Japanese Reviews Reviews

Film Review: Ghost Master (2020) by Paul Young

Films based on the making of a movie is something that's no stranger to cinema, with the site even making a list of our favorites on the subject not too long ago, proving the diversity of the subject matter out there. Now, director throws his latest attempt at the genre into the mix with this brazen horror/comedy feature screening at Film Fest Hamburg.

” is screening at Japan Film Fest Hamburg:

Arriving on the set of his newest film, director Atushi Suzuki (Shinichi Shinohara), his cast of Yuya, () Momose, (Marika Nagao) Kenshin (Motohisa Harashima), Mana () and crew, featuring assistant director Akira Kurosawa () and sound recorder Keiko () begin work on a romantic teen drama in an abandoned school. When a conflict with the script causes half of the gathered principles to walk out on strike, Kurosawa is left in charge of the production and decides to keep on shooting. When a special script he had been writing gets loose on set, comes to life and begins possessing the cast members left, he's forced to take drastic action to save them from dying.

Generally, “Ghost Master” was a pretty enjoyable horror/comedy. That comes through from the start, with the first half focusing on the shotting of the high school-set love story. The frantic physical comedy with the characters' clumsiness, the awkwardness of not taking the story seriously and the cliched nature of what the crew is shooting create a wholly enjoyable light-hearted tone. The comedy here comes from the familiar and expected setups and brings some genuine laughs that go hand-in-hand with the outrageous and silly horror sequences. The scene of Yuya getting overwhelmed by the demon book and possessed is full of overt slapstick comedy and is silly enough to come off far goofier than what's supposed to happen. The majority of the setpieces with the possessed running through the cast and crew alternate from being outright cheesy to just plain silly, which makes the finale seem that much more intriguing by mixing together the over-the-top aspects with more reserved setpieces and has a lot to like as a result.

When “Ghost Master” drops the comedy to go for straightforward horror, it's not as enjoyable, but still has plenty of positives. The dramatic turning point when the possessed actor turns on everyone and murders the scene-partner in complete astonishment of everyone watching is a fantastic switch. Knowing that the individual is possessed all along and seeing how it plays out with the severed body lurching around spurting blood everywhere makes the scene rather intense. The various confrontations on the possessed Yuya contain even more violent outbursts as the demonic powers granted provide plenty of brutal and graphic scenes that still retain a comedic edge, but are still played seriously enough to be threats to the survivors. There's even plenty of action into the finale where the fighting becomes quite impactful as the idea of using the romance angle to stop the horror film moments intertwines the two quite nicely. Managing to feature some great special effects work for the kills and on the demon itself, there's quite a lot to enjoy.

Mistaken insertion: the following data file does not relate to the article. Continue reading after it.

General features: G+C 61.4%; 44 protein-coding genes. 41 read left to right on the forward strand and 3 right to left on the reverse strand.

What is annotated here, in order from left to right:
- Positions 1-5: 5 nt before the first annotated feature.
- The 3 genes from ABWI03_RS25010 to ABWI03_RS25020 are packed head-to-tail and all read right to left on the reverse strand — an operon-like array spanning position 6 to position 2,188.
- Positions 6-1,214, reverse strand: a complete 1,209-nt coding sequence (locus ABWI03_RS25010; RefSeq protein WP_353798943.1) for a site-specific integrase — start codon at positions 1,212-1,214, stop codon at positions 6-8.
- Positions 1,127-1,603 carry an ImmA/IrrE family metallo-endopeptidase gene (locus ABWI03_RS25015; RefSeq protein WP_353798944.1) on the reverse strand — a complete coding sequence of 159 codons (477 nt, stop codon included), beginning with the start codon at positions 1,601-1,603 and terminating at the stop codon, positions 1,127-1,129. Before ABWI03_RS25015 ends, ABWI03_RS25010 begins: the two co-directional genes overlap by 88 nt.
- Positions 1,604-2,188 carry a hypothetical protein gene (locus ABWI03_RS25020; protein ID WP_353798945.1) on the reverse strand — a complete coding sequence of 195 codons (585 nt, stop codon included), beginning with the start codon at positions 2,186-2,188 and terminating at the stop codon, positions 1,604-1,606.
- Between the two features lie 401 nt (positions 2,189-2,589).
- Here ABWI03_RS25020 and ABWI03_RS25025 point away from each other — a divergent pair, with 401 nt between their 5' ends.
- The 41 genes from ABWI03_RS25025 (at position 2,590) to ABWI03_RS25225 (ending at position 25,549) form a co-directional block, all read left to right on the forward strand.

Still, there are some problems present. The biggest problem in “Ghost Master” is the utterly unbelievable reactions to the action that's going on which doesn't make any sense. Watching a film-shoot take place where one of the cast smashes a co-star's face to a pulp in one singular punch would result in more of an outcry and sense of panic than what we get here, which is simply confusion and disbelief. That carries over into the later scenes where everyone is more concerned with posting status updates on social media rather than trying to find a way of escape and the comedic tone to the situation ruins the horror and just isn't funny. This is a factor that might stick out for some viewers who might find none of the humor funny and the attempts to laugh fall flat, making this seem like a painful plodding effort. Likewise, the finale is the other big issue where it just goes on way too long as if director Young didn't know how to really end things and just kept it going way too long than necessary. The result is a feeling that too many things happen and it drags on past where it should've, but beyond that, not much else is really wrong here.

With some likable aspects and not too many flaws, “Ghost Master” turned out to be quite enjoyable at times. Fans of wild Asian horror/comedies or just plain goofy genre efforts would be the most likely targets for the film while viewers who aren't too impressed with this style won't be too entertained by this one.

Subscribe to Our Newsletter